The overall value of an indicator may be scaled relative to other indicators by a weighting factor, so as to reflect the importance of the attribute being measured, or the proven reliability of the indicator. No firm rules have been derived as yet for what in effect is an empirical results-based system, but for example, two indicators derived from the same data source should perhaps each be given a weighting of 0.5, compared with a single indicator based on an independent data source, given a weighting of 1.0.

In general, we start by defining the yellow-red boundary as corresponding to the onset of dangerous conditions, using one of the criteria employed for deciding on LRPs (see e.g. Caddy and Mahon 1995, or examples in the above Table A.1). In judging where to place the green-yellow boundary, one approach is to choose a value taking into account an estimate of the variance of the data series the indicator is based on. That is, choose a boundary point that corresponds to an acceptably low (e.g. five percent), probability that the indicator value, by error, will exceed the LRP established at the yellow-red boundary. An assessment of the performance of an indicator and its boundary points should be carried out periodically, and checked against new findings on resource status, and on those critical factors influencing the risk of stock collapse.

Table A.1 An example of some considerations that might influence the choice of indicators and their LRPs for the fishery for the lobster Homarus americanus.

Indicator of:

Level indicator

Change indicator

LRP Triggered by:


Annual recruitment versus long term average: (RT/RAV)

Annual trends in CPUE of "shorts" in commercial traps

RT < RAV for three successive years?

Exploitation rate:
(Ratios of numbers in successive moult groups should change with F)

Overall mortality rate indicator as a log ratio of numbers per moult group:

[ Zm = - ln (Nm+1/Nm) ]

Slice size composition using moult increments to estimate approximate numbers of each moult group (m) in the catch?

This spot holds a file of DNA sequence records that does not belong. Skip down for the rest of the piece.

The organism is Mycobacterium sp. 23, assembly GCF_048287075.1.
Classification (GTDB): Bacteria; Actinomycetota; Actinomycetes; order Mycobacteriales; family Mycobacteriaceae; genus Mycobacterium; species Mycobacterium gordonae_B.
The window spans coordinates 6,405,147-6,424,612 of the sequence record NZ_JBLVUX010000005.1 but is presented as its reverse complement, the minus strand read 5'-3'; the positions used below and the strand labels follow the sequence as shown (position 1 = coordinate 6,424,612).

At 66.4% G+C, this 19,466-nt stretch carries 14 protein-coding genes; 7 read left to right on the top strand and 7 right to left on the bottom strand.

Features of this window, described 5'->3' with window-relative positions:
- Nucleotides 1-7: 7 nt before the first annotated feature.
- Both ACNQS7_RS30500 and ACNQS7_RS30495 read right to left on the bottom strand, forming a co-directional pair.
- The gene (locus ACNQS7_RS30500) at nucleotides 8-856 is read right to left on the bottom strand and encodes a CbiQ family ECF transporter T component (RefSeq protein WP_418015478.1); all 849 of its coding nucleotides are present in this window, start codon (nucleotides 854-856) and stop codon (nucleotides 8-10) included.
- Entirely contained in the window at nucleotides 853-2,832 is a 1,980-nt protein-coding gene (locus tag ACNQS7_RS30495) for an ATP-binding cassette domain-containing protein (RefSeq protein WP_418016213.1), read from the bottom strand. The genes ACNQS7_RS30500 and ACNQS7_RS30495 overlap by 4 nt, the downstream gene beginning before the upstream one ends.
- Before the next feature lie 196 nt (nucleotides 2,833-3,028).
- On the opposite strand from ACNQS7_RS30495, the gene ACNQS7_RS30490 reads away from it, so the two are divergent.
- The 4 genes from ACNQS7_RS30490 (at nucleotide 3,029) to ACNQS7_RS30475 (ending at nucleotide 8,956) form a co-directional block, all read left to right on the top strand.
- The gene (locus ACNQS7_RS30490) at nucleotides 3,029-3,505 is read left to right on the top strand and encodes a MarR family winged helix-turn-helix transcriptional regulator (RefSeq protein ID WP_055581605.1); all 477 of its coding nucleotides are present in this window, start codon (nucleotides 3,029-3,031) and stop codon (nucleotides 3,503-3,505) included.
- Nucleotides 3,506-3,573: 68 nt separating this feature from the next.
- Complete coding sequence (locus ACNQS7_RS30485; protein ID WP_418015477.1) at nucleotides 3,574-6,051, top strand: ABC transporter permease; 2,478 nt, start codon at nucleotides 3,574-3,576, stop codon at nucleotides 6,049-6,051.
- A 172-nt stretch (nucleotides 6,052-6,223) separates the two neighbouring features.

Define a limiting value for overall mortality rate per moult group

Exploitation rate: (Ratio of mature males/mature females should decline with exploitation, where berried are females returned and survive)

Estimate sex ratio of mature males/mature females

Examine trends in ratio: (# mature males/# mature females).

Decide on a value of this ratio below which mature females would have low probability of finding mates within their typical size of individual territory?

Exploitation rate: (Calculate mean number of eggs/size on berried females in the commercial catch)

Smaller animals are lower fecundity - Estimate number of eggs produced per female/mean CPUE

Examine trends in mean individual fecundity in commercial catch.

Set a minimum percentage for females in the catch of a size that should have spawned at least twice

Prevalence index: (Has the species range decreased?)

Percent non-zero sub-areas in original low exploitation meta-population range, as established from surveys or geographically displayed log book data

Shrinkage/expansion of range can be a useful indicator of population health when abundance data are doubtful.

Set percent of original "pre-decline" stock range or area as LRP

Economic data: (As catch rate declines, revenue per trip (NR) falls to a level where costs (SC) are not covered)

Estimate NR/SC (= Net revenue per cost of a trip)

Examine trends in NR through season and annually.

Set LRP at value of NR/SC = 1.0-1.05?